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A qualitative descriptive study of new graduate nurses¿ experiences supporting breastfeeding women in neonatal settings

Journal Article


Abstract


  • Aim: The aim was to explore the experiences of new graduate nurses who provide support to breastfeeding women in neonatal care settings. The objective of this study was to explore the enablers and barriers that influenced new graduate nurses’ self-efficacy. Background: Nurses have important roles in promoting and educating breastfeeding women in neonatal care settings. Although there are many studies that focused on nursing students and registered nurses’ experiences in supporting breastfeeding women, there is limited research about the experiences of new graduate nurses during their transition from universities to neonatal care settings as a registered nurse where they learn how to educate and support breastfeeding women. Design: A qualitative descriptive study. Methods: Nine new graduate nurses who support breastfeeding women in neonatal care settings within Australia were recruited. Data was collected through semi-structured interviews via videoconference or telephone. Braun & Clarke's thematic analysis was used to analyse the data. Results: This study found four themes: Preparedness, Emotions, Ongoing Learning, and Confidence. Barriers and enablers included support, time, consistency of information, and impact of stereotyping. The new graduate nurses did not initially feel prepared to support breastfeeding women due to their lack of knowledge. Participants’ self-efficacy enhancing strategies to help build knowledge and confidence supporting breastfeeding women included: a) frequent practice, b) having role models and seeking support, c) receiving encouragement and positive feedback, and d) interpreting their emotional feelings as a normal reaction to the learning process. Conclusion: Additional education should be provided during pre-registration education and on commencement of employment in neonatal settings to improve new graduate nurses'knowledge supporting breastfeeding women. Self-efficacy enhancing strategies can be used in partnerships between educational institutions and hospitals to support new graduate nurses to feel more confident providing breastfeeding support in neonatal care settings.

Publication Date


  • 2021

Citation


  • Prokop, N., Sim, J., & Meedya, S. (2021). A qualitative descriptive study of new graduate nurses¿ experiences supporting breastfeeding women in neonatal settings. Nurse Education in Practice, 55. doi:10.1016/j.nepr.2021.103172

Scopus Eid


  • 2-s2.0-85113427575

Volume


  • 55

Abstract


  • Aim: The aim was to explore the experiences of new graduate nurses who provide support to breastfeeding women in neonatal care settings. The objective of this study was to explore the enablers and barriers that influenced new graduate nurses’ self-efficacy. Background: Nurses have important roles in promoting and educating breastfeeding women in neonatal care settings. Although there are many studies that focused on nursing students and registered nurses’ experiences in supporting breastfeeding women, there is limited research about the experiences of new graduate nurses during their transition from universities to neonatal care settings as a registered nurse where they learn how to educate and support breastfeeding women. Design: A qualitative descriptive study. Methods: Nine new graduate nurses who support breastfeeding women in neonatal care settings within Australia were recruited. Data was collected through semi-structured interviews via videoconference or telephone. Braun & Clarke's thematic analysis was used to analyse the data. Results: This study found four themes: Preparedness, Emotions, Ongoing Learning, and Confidence. Barriers and enablers included support, time, consistency of information, and impact of stereotyping. The new graduate nurses did not initially feel prepared to support breastfeeding women due to their lack of knowledge. Participants’ self-efficacy enhancing strategies to help build knowledge and confidence supporting breastfeeding women included: a) frequent practice, b) having role models and seeking support, c) receiving encouragement and positive feedback, and d) interpreting their emotional feelings as a normal reaction to the learning process. Conclusion: Additional education should be provided during pre-registration education and on commencement of employment in neonatal settings to improve new graduate nurses'knowledge supporting breastfeeding women. Self-efficacy enhancing strategies can be used in partnerships between educational institutions and hospitals to support new graduate nurses to feel more confident providing breastfeeding support in neonatal care settings.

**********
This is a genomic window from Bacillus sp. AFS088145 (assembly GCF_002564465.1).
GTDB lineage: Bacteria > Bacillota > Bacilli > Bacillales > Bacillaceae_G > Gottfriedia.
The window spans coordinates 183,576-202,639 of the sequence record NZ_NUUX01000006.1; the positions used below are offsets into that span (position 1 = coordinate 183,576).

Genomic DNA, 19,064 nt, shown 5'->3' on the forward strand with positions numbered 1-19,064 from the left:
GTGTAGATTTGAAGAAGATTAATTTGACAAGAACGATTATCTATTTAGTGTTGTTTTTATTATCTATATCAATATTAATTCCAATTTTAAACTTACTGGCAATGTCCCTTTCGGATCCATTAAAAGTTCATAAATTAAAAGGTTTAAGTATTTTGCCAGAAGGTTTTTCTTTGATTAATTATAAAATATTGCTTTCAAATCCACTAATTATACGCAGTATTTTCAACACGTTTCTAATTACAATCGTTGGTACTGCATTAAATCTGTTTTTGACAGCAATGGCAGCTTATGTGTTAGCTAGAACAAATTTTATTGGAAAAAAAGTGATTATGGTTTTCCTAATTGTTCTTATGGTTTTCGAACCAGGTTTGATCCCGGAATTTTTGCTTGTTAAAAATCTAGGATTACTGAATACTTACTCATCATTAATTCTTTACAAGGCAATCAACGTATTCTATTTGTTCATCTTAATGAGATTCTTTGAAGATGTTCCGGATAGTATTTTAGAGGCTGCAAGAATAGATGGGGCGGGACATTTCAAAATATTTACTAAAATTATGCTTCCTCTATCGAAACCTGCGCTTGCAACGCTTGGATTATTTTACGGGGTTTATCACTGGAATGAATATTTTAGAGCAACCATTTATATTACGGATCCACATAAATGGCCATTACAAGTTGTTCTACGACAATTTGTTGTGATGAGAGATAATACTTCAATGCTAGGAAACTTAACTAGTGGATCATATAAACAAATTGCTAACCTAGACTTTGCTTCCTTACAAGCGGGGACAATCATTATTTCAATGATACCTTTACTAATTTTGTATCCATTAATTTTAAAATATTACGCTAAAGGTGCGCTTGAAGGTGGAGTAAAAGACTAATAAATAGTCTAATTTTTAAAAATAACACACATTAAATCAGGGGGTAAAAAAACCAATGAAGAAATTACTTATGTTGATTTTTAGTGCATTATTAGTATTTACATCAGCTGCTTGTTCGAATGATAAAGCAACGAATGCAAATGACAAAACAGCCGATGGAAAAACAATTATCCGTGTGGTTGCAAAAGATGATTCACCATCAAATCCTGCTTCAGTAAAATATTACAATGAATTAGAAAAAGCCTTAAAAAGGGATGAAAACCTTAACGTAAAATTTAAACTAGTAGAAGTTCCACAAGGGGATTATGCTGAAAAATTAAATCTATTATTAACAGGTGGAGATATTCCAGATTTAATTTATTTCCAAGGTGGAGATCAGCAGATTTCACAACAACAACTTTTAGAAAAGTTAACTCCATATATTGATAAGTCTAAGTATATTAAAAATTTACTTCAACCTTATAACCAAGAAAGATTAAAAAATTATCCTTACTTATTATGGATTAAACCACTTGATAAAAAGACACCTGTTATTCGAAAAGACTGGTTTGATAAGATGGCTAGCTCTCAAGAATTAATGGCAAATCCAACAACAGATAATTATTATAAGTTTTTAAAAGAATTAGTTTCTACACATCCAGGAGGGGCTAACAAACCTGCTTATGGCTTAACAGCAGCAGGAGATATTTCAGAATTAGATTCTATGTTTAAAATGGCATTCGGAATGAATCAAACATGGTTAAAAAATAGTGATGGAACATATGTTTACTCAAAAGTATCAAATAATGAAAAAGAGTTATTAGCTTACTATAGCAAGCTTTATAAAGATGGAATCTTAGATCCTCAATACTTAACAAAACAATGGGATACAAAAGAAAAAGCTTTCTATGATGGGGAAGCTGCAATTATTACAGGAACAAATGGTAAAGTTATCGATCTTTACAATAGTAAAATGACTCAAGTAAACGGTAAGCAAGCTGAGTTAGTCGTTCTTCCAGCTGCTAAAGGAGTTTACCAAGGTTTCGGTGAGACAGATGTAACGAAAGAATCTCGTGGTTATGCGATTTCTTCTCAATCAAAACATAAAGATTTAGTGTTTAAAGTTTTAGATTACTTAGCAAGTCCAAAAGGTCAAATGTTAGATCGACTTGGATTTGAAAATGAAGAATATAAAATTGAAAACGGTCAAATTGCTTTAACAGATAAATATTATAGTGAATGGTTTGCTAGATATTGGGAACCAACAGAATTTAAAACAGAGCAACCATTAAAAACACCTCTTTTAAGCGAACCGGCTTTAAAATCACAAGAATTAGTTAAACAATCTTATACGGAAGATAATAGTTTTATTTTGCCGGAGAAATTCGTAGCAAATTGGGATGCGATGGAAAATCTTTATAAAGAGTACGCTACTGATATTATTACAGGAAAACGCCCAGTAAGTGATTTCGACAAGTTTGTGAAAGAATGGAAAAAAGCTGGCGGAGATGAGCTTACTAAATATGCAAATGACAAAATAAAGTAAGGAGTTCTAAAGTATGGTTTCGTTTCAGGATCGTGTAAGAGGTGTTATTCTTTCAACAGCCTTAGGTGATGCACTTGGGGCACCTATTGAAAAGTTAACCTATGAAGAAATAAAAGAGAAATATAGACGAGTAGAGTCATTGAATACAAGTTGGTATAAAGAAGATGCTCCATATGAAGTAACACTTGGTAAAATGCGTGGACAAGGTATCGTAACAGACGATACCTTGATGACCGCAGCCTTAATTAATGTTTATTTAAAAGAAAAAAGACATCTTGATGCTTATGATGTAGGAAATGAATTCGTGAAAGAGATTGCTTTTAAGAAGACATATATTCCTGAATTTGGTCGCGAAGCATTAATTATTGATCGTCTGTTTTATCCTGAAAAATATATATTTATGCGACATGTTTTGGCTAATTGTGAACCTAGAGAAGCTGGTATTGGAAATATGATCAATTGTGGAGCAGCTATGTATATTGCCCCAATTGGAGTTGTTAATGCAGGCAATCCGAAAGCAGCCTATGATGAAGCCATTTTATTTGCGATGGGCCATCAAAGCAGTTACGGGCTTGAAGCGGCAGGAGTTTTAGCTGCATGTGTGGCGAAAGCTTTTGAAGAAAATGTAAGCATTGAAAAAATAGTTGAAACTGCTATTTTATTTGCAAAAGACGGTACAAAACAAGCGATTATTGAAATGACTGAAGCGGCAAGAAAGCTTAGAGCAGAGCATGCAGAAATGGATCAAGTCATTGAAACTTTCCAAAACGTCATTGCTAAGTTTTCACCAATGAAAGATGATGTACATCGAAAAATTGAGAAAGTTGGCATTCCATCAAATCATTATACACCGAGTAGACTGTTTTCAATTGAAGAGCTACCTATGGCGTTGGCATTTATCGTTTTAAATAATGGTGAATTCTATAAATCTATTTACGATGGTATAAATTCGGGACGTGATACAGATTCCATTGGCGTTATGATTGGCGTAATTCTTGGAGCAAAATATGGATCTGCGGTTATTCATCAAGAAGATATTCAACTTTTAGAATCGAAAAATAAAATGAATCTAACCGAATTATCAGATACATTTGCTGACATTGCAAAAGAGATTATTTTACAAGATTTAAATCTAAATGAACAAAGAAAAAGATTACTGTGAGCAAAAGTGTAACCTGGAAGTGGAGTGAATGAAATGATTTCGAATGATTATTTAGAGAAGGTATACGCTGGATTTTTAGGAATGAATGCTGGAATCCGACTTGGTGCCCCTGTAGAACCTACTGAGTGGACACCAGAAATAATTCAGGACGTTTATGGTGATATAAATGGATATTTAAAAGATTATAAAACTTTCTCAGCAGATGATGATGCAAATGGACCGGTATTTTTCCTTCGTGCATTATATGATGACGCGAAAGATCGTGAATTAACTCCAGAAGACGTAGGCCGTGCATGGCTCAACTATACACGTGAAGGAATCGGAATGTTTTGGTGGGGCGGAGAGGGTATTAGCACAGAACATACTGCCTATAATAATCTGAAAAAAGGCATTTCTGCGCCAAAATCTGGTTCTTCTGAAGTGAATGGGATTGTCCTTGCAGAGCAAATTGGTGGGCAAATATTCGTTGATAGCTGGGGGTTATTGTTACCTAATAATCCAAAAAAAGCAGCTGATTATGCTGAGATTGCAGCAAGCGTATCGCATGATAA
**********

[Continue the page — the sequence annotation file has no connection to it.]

Publication Date


  • 2021

Citation


  • Prokop, N., Sim, J., & Meedya, S. (2021). A qualitative descriptive study of new graduate nurses¿ experiences supporting breastfeeding women in neonatal settings. Nurse Education in Practice, 55. doi:10.1016/j.nepr.2021.103172

Scopus Eid


  • 2-s2.0-85113427575

Volume


  • 55